Randomised trial of cervical cerclage, with and without occlusion, for the prevention of preterm birth in women suspected for cervical insufficiency

Department of Paediatrics, Aarhus University Hospital, Skejby, Denmark.
BJOG An International Journal of Obstetrics & Gynaecology (Impact Factor: 3.45). 01/2013; 120(5). DOI: 10.1111/1471-0528.12119
Source: PubMed


OBJECTIVE: To evaluate the effect of cerclage, with and without cervical occlusion. DESIGN: Multicentre, stratified, randomised controlled trial. SETTING: Hospital-based multicentre study with 18 tertiary centres from nine countries. POPULATION: Women with a history of cervical insufficiency (prophylactic trial) and women with a short cervix (therapeutic trial) were recruited from August 2006 to August 2011. METHODS: A centralised telephone randomisation service with a computer system was used to randomise women to cervical cerclage with or without cervical occlusion. Only the analyst performing the interim analyses was blinded. MAIN OUTCOME MEASURES: The take-home baby rate (number of infants discharged alive from the hospital), gestational age at delivery, and the number of days in the neonatal intensive care unit (NICU). RESULTS: Women (n = 309) were stratified into the prophylactic trial (n = 213) or the therapeutic trial (n = 96). The trial stopped early due to slow recruitment and an interim analysis showing no benefit of occlusion. Final analysis comprised 197 women in the prophylactic trial and 87 women in the therapeutic trial. No added effect of cervical occlusion was found in terms of the take-home baby rate in the prophylactic trial (92 versus 90%, RR 1.03, 95% CI 0.94-1.12) or in the therapeutic trial (81 versus 85%, RR 0.96, 95% CI 0.79-1.16). No effect of cervical occlusion was found in terms of gestational age at delivery and number of days the neonate spent in the NICU. Cervical occlusion was associated with no harm. CONCLUSIONS: Cervical occlusion with cerclage had no significant additional effect.

1 Follower
12 Reads
  • Source
    [Show abstract] [Hide abstract]
    ABSTRACT: The objective was to review the evidence supporting various perioperative technical and management strategies for transvaginal cervical cerclage. We performed MEDLINE, PubMed, EMBASE, and COCHRANE searches with the terms, cerclage, cervical cerclage, cervical insufficiency, and randomized trials, plus each technical aspect (eg, suture, amniocentesis, etc) considered. The search spanned 1966 through September 2012 and was not restricted by language. Each retrieved manuscript was carefully evaluated, and any pertinent references from the reports were also obtained and reviewed. All randomized trials covering surgical and selected perioperative, nonsurgical aspects of cerclage were included in the review. The evidence was assessed separately for history-, ultrasound-, and physical examination-indicated cerclage. Evidence levels according to the new method outlined by the US Preventive Services Task Force were assigned based on the evidence. There are no grade A high-certainty recommendations regarding technical aspects of transvaginal cervical cerclage. Grade B moderate-certainty recommendations include performing a fetal ultrasound before cerclage to ensure fetal viability, confirm gestational age, and assess fetal anatomy to rule out clinically significant structural abnormalities; administering spinal, and not general, anesthesia; performing a McDonald cerclage, with 1 stitch, placed as high as possible; and outpatient setting. Unfortunately, no other recommendations can be made regarding the other technical aspects of cerclage.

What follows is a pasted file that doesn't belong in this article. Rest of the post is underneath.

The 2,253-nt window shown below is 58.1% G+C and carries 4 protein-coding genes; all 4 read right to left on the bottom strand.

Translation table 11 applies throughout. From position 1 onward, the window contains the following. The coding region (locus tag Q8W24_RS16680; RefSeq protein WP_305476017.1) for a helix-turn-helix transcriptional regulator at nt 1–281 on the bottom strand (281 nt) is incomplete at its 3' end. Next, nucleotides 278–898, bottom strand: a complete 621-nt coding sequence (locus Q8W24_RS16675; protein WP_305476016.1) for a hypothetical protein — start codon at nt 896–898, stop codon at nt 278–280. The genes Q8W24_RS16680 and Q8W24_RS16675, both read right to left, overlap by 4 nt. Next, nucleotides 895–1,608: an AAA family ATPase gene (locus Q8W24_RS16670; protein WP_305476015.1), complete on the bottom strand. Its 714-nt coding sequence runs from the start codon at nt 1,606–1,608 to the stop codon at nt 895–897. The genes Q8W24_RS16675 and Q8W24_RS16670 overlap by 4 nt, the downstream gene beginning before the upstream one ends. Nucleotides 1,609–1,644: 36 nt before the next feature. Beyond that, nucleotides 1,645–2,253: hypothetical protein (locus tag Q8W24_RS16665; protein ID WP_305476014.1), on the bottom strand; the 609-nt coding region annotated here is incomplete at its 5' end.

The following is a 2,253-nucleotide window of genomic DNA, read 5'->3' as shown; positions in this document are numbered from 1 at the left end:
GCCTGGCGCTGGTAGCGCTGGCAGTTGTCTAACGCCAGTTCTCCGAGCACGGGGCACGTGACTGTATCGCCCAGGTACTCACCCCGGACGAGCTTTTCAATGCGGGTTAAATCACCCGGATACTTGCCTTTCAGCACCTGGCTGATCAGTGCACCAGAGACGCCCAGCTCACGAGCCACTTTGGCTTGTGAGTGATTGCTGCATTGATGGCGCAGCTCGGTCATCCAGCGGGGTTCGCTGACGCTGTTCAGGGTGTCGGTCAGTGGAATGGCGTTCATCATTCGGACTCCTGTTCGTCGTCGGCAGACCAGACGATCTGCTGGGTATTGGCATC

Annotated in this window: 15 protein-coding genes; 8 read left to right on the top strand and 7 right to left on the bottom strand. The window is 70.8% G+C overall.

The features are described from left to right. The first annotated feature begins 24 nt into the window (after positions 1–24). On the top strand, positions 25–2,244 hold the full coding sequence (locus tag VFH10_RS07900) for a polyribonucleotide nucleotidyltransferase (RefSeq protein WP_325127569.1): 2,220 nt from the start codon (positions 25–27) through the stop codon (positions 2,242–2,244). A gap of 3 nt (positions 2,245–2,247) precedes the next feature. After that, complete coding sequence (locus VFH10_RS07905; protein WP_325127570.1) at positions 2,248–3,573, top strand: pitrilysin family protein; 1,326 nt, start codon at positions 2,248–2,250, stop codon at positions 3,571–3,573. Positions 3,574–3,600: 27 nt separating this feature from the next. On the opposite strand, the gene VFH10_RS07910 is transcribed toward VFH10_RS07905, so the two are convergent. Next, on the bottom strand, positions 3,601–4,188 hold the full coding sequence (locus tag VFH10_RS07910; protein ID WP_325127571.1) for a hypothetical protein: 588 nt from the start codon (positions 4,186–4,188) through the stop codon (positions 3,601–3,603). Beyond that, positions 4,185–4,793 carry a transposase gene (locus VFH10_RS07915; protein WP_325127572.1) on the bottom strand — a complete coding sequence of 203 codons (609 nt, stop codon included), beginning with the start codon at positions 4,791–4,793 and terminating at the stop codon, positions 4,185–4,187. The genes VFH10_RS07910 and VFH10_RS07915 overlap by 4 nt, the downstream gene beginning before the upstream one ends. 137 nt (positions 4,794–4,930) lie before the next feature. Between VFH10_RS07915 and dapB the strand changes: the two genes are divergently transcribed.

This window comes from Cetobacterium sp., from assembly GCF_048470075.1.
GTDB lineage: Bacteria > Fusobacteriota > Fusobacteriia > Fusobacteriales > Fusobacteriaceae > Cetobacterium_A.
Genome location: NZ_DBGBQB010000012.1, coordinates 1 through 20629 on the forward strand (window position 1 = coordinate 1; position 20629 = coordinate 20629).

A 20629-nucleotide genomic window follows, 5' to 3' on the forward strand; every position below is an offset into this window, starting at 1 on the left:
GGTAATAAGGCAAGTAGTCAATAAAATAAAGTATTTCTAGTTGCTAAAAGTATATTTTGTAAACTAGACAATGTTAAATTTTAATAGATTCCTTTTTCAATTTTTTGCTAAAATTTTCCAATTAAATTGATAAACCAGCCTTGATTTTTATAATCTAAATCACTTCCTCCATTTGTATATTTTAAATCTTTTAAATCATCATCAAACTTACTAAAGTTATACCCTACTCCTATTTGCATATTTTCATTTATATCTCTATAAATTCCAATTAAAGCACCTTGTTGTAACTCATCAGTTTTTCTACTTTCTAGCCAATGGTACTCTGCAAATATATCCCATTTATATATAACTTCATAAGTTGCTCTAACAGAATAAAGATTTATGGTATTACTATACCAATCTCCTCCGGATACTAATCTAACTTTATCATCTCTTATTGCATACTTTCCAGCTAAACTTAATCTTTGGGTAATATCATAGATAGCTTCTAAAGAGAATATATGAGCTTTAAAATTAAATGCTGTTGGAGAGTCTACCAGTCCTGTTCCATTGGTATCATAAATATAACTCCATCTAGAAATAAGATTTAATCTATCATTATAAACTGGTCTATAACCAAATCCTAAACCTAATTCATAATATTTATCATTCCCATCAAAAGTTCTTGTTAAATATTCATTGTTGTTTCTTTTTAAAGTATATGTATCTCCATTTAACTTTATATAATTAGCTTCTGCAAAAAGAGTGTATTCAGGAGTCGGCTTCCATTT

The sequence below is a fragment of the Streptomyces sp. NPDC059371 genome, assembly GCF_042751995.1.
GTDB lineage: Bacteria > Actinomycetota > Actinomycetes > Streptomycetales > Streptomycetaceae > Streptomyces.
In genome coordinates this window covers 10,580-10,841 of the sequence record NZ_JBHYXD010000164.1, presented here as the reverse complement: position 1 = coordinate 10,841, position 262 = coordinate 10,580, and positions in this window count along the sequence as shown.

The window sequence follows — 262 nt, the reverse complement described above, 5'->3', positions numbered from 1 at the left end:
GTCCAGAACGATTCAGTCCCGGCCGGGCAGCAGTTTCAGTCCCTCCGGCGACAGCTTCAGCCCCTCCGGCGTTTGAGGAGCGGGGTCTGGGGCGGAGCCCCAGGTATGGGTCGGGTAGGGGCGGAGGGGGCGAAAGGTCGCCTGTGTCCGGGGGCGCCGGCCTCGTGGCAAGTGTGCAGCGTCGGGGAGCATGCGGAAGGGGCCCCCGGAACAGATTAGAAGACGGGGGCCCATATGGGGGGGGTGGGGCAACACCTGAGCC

Full-text · Article · Feb 2013 · American journal of obstetrics and gynecology
  • [Show abstract] [Hide abstract]
    ABSTRACT: Mid-trimester pregnancy loss (MTL) occurs between 12 and 24 weeks' gestation. The true incidence of this pregnancy complication is unknown, because research into MTL in isolation is scarce, although the estimated incidence has been noted to be 2% to 3% of pregnancies. A comprehensive preconceptual screening protocol is recommended, because the cause for an MTL may be present in isolation or combined (dual pathology), and is often heterogeneous. Patients with a history of MTL are at an increased risk of future miscarriage and preterm delivery. This risk is increased further depending on the number of associative factors diagnosed.
    No preview · Article · Mar 2014 · Obstetrics and Gynecology Clinics of North America
  • [Show abstract] [Hide abstract]
    ABSTRACT: Cervical cerclage is a common obstetric procedure, performed in an attempt to reduce the likelihood of late miscarriage and preterm delivery. Many questions still remain unanswered, however, regarding its efficacy and the populations most likely to benefit. Existing studies often use endpoints such as preterm delivery, but associations between preterm birth and more long-term health effects such as neurodevelopmental sequelae are well reported. Such endpoints have often not been addressed in many of the studies to date. This article reviews and appraises the literature and evidence regarding cervical cerclage as well as addressing the questions that, as yet, remain unanswered.
    No preview · Article · May 2014 · European journal of obstetrics, gynecology, and reproductive biology
Show more